Fri, 23 Apr 2021

A court in Iran has ordered the dissolution of a prominent Iranian NGO that fights poverty.

Imam Ali's Popular Students Relief Society (IAPSRS) announced the court decision on Twitter on March 3 without providing details, including whether it plans on appealing the ruling.

The decision came after Iran's Interior Ministry filed a complaint against the NGO and called on the judiciary to order its dissolution, a move that Human Rights Watch (HRW) said 'fits a broader pattern of repression faced by civil society, but with the targeting of IAPSRS, authorities are now even shuttering groups that have been officially registered with the government.'

The NGO has come under increasing pressure from the authorities, who last year arrested the group's founder, Sharmin Meymandinejad, and two other members, including the media-relations director.

Meymandinejad was charged with 'insulting the [supreme] leader and founder of the Islamic republic,' HRW reported.

He was released on bail in October 2020. His health had reportedly deteriorated in jail, where he was held in solitary confinement.

Michelle Bachelet, the UN high commissioner for human rights, said last year that she was alarmed by the Iranian government's increased pressure on IAPSRS.

'For over 20 years this NGO has provided crucial support to marginalized sections of Iran's society, in particular vulnerable children,' Bachelet said in a July 2020 statement.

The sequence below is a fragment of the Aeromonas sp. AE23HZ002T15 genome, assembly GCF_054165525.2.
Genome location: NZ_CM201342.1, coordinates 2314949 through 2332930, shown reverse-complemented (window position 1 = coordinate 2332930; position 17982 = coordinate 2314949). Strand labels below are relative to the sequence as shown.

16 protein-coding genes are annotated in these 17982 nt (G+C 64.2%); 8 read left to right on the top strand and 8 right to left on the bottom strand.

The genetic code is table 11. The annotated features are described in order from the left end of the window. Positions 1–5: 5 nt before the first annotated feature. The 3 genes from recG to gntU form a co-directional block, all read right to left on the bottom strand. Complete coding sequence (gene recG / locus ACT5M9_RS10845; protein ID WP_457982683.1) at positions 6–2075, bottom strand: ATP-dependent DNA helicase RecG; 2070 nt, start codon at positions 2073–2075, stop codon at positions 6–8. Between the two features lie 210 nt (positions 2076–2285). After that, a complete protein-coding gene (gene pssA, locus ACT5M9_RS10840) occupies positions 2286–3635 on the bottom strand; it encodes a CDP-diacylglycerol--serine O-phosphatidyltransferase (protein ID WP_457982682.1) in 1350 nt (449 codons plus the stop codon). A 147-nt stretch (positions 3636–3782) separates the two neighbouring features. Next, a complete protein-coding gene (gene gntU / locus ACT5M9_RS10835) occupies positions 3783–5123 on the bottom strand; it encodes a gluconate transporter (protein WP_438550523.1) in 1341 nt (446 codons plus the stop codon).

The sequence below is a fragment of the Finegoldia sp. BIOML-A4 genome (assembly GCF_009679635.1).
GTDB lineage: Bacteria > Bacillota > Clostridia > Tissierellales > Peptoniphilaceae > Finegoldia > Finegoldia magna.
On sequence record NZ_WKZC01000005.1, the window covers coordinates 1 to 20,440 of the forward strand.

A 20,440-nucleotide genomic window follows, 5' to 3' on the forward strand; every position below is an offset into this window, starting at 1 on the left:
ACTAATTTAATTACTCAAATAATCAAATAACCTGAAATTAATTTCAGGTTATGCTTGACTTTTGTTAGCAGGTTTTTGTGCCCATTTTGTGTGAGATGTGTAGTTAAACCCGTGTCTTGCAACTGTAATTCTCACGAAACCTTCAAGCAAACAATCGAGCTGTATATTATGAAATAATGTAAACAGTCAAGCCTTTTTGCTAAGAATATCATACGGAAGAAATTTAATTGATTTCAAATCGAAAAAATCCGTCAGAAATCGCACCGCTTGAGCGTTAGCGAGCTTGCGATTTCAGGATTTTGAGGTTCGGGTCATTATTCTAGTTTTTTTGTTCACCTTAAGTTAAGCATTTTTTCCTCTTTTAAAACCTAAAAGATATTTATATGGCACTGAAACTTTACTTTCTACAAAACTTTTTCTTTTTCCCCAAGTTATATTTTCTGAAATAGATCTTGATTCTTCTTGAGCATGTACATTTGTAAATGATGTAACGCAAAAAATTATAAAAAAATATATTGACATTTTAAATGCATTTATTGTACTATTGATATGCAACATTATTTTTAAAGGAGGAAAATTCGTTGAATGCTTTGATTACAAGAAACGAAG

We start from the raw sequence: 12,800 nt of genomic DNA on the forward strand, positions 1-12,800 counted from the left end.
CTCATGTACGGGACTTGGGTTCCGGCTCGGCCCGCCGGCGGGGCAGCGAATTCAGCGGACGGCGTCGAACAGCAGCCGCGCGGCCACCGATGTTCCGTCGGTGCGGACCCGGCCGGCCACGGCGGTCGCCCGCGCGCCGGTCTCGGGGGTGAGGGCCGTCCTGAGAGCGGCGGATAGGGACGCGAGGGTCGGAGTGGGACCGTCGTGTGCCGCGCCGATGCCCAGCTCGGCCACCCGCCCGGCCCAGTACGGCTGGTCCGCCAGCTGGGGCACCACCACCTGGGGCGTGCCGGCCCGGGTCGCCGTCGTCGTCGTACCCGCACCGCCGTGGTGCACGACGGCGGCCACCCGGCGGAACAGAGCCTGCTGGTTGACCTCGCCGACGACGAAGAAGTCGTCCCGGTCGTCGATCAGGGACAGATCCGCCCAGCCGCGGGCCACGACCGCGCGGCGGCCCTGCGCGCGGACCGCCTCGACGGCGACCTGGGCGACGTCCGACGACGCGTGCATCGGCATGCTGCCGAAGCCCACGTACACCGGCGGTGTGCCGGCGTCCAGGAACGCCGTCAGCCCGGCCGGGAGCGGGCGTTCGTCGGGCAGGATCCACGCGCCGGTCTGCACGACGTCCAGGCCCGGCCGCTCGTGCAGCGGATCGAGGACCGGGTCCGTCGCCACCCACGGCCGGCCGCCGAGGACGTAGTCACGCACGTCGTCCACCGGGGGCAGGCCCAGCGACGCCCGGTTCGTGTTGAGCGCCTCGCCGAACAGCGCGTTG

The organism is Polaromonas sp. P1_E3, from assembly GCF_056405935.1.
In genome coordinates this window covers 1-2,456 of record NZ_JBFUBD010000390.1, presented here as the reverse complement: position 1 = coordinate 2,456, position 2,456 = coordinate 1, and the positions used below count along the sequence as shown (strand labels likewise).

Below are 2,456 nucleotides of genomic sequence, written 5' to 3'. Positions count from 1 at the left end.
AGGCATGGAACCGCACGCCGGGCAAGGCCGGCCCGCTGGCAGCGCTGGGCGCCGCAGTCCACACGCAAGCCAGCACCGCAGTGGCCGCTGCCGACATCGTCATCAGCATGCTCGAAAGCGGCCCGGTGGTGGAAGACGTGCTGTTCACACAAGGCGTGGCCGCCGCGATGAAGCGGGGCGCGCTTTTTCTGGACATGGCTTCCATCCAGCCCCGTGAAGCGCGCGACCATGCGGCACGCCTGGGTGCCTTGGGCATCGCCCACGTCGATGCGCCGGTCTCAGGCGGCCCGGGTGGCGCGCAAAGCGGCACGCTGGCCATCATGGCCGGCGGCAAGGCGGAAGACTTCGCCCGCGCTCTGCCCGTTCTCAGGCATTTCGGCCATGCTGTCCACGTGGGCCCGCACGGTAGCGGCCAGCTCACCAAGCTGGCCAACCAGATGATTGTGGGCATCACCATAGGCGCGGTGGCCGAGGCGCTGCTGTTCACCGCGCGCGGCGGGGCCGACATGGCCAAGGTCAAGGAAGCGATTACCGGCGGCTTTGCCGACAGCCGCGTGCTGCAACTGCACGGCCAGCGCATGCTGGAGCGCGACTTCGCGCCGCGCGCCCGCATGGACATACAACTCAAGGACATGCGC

'Children's lives will be at stake if the authorities proceed to force their hand over how it is managed, and lock up their staff.'

The hard-line Tasnim news agency, affiliated with the Islamic Revolutionary Guards Corps (IRGC), had accused Meymandinejad, whom it identified only by his initials, of contacts with 'anti-Iran centers outside the country' under the cover of a charity group.

The IRGC has in recent months arrested dual nationals, environmentalists, and others on charges of espionage that have been widely dismissed by critics and civil rights activists as baseless.

Hard-liners have in recent years criticized the charity and accused it of being misused for political purposes and damaging the Islamic republic by highlighting problems, as well as working with foreign countries and international bodies.

The charity organizes university students and other volunteers to help the poor and others in times of natural disasters such as earthquakes and floods.

With reporting by RFE/RL's Radio Farda and AP

Copyright (c) 2018. RFE/RL, Inc. Republished with the permission of Radio Free Europe/Radio Liberty, 1201 Connecticut Ave NW, Ste 400, Washington DC 20036

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